The introduction contextualizes the paper as a case study of South Africa and outlines the main goals of its research:
“This paper proposes a theoretical and conceptual framework for assessing digital colonialism, drawing on South Africa as a case example. In doing so, it makes three contributions to scholarship: (1) it theorizes digital colonialism as rooted in control over the digital ecosystem, (2) it provides a conceptual framework for digital domination in the Global South, and (3) it recommends practical alternatives that societies can pursue” (Kwet 2).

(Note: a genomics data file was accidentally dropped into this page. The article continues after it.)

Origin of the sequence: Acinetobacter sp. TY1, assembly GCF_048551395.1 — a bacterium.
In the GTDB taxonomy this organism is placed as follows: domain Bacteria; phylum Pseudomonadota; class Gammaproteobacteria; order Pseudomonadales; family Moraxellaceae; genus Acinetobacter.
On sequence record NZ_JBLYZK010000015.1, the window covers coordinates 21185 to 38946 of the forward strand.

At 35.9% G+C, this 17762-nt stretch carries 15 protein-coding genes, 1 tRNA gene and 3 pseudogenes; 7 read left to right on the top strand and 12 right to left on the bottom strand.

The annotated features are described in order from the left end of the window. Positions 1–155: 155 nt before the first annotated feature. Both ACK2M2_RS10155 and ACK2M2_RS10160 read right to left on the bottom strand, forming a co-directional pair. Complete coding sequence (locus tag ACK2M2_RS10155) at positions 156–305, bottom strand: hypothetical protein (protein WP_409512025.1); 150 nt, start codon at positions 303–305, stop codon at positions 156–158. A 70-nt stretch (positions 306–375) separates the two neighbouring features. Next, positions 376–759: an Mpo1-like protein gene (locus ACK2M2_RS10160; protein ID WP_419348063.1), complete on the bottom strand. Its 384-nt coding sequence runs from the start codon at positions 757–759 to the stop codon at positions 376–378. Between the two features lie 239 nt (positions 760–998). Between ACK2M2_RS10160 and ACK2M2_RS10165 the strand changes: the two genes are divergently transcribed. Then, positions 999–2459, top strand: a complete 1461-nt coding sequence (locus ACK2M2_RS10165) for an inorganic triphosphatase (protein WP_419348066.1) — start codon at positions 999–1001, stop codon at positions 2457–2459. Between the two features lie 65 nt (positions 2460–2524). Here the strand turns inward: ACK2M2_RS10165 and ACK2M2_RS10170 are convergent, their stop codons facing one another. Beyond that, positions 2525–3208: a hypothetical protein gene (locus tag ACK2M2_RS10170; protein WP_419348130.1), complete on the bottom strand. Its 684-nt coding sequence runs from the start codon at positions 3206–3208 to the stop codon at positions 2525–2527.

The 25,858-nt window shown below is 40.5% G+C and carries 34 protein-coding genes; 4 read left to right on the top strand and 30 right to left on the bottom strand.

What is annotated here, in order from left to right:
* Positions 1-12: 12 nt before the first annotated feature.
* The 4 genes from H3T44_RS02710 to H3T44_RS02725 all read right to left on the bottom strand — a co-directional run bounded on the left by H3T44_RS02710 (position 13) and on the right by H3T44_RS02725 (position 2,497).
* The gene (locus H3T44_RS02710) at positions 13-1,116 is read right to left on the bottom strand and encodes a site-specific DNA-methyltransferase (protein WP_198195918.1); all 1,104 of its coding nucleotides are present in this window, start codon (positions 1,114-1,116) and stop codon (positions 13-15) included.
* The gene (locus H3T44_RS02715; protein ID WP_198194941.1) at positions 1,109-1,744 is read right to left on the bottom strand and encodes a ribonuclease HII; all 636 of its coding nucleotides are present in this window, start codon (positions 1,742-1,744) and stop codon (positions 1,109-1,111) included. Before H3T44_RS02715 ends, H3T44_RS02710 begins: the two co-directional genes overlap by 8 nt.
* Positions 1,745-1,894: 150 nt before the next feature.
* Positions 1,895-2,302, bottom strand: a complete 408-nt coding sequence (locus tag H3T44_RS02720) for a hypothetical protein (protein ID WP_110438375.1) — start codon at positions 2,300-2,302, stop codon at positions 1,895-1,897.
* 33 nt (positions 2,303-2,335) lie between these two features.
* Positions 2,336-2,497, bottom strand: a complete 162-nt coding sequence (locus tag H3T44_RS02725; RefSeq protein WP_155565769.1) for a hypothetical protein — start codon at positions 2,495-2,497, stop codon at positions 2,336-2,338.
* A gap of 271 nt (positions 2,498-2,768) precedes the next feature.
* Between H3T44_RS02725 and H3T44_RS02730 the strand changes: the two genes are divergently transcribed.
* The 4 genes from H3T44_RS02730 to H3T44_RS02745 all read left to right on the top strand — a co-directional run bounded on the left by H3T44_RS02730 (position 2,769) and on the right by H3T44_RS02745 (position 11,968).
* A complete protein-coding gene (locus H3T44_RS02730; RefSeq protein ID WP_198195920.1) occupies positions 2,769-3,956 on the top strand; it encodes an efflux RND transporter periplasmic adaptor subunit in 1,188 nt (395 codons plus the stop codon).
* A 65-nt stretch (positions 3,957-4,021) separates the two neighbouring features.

The following sections define the five “forms of domination” and propose “a theory of a freedom-respecting digital ecosystem” via People's Technology for People's Power (People's Technology). I will summarize each one.
The 5 Features of Domination
Economic Domination: Kwet admits that the point of economic domination has not been empirically proven, however he points to early instances, namely the negative impact of Google ads and Uber on the economy, as examples of economic domination by Big Tech companies (Kwet 4). In each case, foreign entities extracted large amounts of revenue from, and exercised influence over, South Africa. Kwet submits this as evidence of corporations acting like the Dutch East India Company by undermining local development, dominating the market, and extracting revenues from the Global South (Kwet 5).